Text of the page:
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The Strange Affair of Spring Heeled Jack

(Burton & Swinburne #1)

3.69  ·  Rating details ·  6,635 ratings  ·  878 reviews
London, 1861.

Sir Richard Francis Burton—explorer, linguist, scholar, and swordsman; his reputation tarnished; his career in tatters; his former partner missing and probably dead.

Algernon Charles Swinburne—unsuccessful poet and follower of de Sade; for whom pain is pleasure, and brandy is ruin!

They stand at a crossroads in their lives and are caught in the epicenter of an
Paperback, 511 pages
Published April 1st 2010 by Snowbooks (first published 2010)
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Average rating 3.69  · 
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 ·  6,635 ratings  ·  878 reviews

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Start your review of The Strange Affair of Spring Heeled Jack (Burton & Swinburne, #1)
This super debut novel is like a sweet, dainty cup of mild English tea...if it was spiked with Absinthe, poured into a heavy brass goblet and served with Laudanum-laced cookies shaped like medical experiments gone awry. In other words, a great blend of prim, proper and the freakishly bizarre...somebody pass the hookah, this one’s gonna get weird.

Set in 1861 in an Victorian Albertian England, Mark Hodder has created one of the most enticingly strange and intriguing steampunk worlds I have come
David - proud Gleeman in Branwen's adventuring party
"Book, you have the right to a speedy trial" review

- A brilliant reimagining of several historical figures.
- Loved how philosophical themes like "technology vs. humanity" and "propriety vs. freedom" were explored.
- Exemplary world-building and atmosphere throughout.
- Author succeeds where so many other sci-fi writers have failed, he manages to explore alternate timelines without being confusing at all!
- Swinburne is especially entertaining!

- Not enough
mark monday
EH? EH! this desperate steampunk non-adventure plays like an overly hysterical farce with delusions of grandeur. although seemingly full of creative ideas, those ideas have run sadly amuck. there is no grounding of the frivolity within interesting characterization or sparkling dialogue - both of which remain almost obstinately insipid and amateurish; famous english personages are tossed around willy-nilly with little sense and zero resonance; cutesie-poo preciousness is found everywhere, from ...more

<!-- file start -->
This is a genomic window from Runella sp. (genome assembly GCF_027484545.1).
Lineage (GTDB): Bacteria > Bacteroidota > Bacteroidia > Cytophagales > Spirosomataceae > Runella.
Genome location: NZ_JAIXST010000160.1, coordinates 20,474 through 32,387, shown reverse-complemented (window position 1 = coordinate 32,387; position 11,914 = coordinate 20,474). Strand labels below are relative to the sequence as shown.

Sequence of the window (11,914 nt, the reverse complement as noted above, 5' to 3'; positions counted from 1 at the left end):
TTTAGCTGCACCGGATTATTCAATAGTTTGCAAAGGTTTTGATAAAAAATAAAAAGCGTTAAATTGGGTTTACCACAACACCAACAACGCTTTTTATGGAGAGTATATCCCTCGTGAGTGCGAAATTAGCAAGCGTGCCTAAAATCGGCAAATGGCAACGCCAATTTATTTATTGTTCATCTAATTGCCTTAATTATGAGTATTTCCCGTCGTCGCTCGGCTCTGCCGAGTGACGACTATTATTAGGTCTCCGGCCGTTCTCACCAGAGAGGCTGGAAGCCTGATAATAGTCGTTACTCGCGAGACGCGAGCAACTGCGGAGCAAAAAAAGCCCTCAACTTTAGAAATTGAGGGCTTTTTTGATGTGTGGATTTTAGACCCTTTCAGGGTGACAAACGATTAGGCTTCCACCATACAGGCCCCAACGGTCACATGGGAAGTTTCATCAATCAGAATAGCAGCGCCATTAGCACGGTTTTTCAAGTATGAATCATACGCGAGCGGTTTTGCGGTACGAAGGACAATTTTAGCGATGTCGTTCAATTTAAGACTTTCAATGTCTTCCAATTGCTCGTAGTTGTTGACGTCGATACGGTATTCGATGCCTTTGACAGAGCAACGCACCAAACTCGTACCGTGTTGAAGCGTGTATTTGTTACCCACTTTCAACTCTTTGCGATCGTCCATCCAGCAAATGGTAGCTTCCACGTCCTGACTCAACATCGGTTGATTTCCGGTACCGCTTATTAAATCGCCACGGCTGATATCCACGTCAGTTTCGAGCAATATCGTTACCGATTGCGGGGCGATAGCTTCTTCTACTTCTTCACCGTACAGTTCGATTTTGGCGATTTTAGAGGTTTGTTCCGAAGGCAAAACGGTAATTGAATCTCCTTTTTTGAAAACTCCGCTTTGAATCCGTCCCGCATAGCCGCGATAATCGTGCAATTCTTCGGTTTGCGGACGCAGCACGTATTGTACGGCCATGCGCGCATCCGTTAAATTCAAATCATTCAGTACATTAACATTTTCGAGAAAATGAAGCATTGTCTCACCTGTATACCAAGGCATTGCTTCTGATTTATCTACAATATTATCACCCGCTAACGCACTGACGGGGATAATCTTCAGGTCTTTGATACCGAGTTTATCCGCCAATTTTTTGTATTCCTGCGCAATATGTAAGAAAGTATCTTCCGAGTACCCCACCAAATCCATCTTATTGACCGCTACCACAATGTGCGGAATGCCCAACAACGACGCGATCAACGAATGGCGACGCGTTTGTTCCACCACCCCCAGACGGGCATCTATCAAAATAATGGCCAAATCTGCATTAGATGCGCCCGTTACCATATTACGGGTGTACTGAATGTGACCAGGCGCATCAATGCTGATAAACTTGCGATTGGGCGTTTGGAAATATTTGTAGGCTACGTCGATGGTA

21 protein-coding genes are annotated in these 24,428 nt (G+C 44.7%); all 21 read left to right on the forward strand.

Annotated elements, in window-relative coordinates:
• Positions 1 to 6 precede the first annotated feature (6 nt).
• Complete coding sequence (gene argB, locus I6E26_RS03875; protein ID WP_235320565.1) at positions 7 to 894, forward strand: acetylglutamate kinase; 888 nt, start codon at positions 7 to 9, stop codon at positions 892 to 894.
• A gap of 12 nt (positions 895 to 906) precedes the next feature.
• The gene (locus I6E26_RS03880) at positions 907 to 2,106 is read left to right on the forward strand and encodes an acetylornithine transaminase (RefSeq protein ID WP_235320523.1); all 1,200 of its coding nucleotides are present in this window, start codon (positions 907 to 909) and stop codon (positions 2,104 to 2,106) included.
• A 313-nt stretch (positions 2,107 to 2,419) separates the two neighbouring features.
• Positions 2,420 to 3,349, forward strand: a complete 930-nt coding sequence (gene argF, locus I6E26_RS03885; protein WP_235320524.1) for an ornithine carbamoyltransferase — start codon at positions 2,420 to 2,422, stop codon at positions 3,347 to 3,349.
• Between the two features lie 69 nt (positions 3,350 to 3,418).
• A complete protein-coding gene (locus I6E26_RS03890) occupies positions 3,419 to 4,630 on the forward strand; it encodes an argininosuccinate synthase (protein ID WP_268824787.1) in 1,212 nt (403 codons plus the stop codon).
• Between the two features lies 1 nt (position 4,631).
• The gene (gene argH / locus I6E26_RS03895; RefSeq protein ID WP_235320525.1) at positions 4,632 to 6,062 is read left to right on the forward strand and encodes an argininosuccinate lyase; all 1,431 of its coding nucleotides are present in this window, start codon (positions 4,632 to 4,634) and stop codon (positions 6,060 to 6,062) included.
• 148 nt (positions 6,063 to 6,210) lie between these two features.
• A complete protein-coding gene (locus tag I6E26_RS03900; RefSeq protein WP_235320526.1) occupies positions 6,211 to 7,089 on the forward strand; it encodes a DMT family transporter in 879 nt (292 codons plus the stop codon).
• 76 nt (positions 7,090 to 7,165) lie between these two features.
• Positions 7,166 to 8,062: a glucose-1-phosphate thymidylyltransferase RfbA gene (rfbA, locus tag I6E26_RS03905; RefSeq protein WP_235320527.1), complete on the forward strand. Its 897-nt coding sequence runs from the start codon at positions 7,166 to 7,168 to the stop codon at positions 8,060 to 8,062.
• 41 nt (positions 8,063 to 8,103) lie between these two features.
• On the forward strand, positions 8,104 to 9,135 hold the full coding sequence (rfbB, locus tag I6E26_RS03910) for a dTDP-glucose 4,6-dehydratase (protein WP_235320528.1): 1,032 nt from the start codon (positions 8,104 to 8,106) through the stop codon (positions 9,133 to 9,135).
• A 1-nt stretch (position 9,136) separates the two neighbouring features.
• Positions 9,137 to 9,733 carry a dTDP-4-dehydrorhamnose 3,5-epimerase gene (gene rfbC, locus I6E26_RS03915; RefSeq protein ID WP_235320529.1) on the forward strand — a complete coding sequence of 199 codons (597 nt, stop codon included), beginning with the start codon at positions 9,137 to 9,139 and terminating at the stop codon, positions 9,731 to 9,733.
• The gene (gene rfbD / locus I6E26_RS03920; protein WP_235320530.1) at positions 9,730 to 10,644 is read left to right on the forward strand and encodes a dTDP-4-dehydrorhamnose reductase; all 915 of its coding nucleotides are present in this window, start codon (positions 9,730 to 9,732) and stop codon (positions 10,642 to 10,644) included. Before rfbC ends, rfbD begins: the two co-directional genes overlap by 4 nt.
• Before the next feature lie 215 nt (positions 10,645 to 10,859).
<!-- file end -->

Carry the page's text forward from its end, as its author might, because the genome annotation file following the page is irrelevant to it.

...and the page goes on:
I'm sitting here trying to decide how to say what I need to say about The Strange Affair of Spring Heeled Jack, and I can't get my review of Cherie Priest’s Boneshaker out of my head. So I'm going let it inspire me:

I dug Mark Hodder’s The Strange Affair of Spring-heeled Jack, but it was too damn much.

I dug Albertan England, but the changes from the Victorian England I am familiar with were too outrageous, too far beyond what even my whacked-out imagination could accept.

I dug the loups-garous,
The Strange Affair of Spring Heeled Jack is the first book in a steampunk series called “Burton & Swinburne”. This was a crazy, fun book. It’s kinda sorta set in the Victorian era and features many historical figures who are misused to serve the author’s evil purposes. I could imagine this book would surely drive some people crazy, but I really enjoyed it even while recognizing it has some flaws.

The main characters, Burton and Swinburne, are two of the aforementioned real people from
May 27, 2012 rated it really liked it  ·  review of another edition
Recommends it for: sexy Indian nuns, time traveling perverts, poets who like a good birching
Steampunk is all the rage nowadays. The Strange Affair of Spring Heeled Jack seizes the trend in an intriguingly weird story that turns history on its head, thanks to the inept bungling of a time-traveler who, in our world, was one of the most notorious urban legends of Victorian England.

I am not really a huge fan of steampunk. Actually, to put it bluntly, I think most steampunk is stupid, an excuse to mix corsets and Anglophilia with science fiction.

But I enjoyed this book a lot. It's
Mar 25, 2015 rated it it was amazing
Shelves: my-sff-faves
This book was brilliant and one of the best books I have picked up in a while because of how vastly different it was, and yet thoroughly engrossing. I tend to read a lot of Epic or High Fantasy which is what I love to read, but this rings more as an adventure, Victorian-era fiction, Steampunk Fantasy and Sci-fi story all rolled into one. You may think that sounds like an awful lot of stuff, and it is, but it works!

Having never heard of or read anything by Hodder prior to this I went into this
I had to create a number of shelves to accommodate this wacky novel. It's primarily a Steampunk Victorian Detective Novel and then you add all of these other elements in. Rogue geneticists, time travel, the assassination of Queen Victoria, a mad Marquess (very Victorian), a timeline that goes increasingly awry, and my favorite bit, part swashbuckling adventure. I swear this book made me want to whip out a rapier and dance around like a mad lunatic. Which is what I would look like if I tried ...more
aPriL does feral sometimes
‘The Strange Affair of Spring Heeled Jack’ is a madcap movie, basically, and entertaining, but without the inventions this is a three-star read, really. But if you unpack the novel, the entire story is a Rube Goldberg machine. I liked but not loved. I've given four stars because the author Mark Hodder was clever by throwing in real inventions from the mid-1880's and the plot posed some interesting dilemmas which occurred from time traveling. I had the most fun Googling the inventions and ...more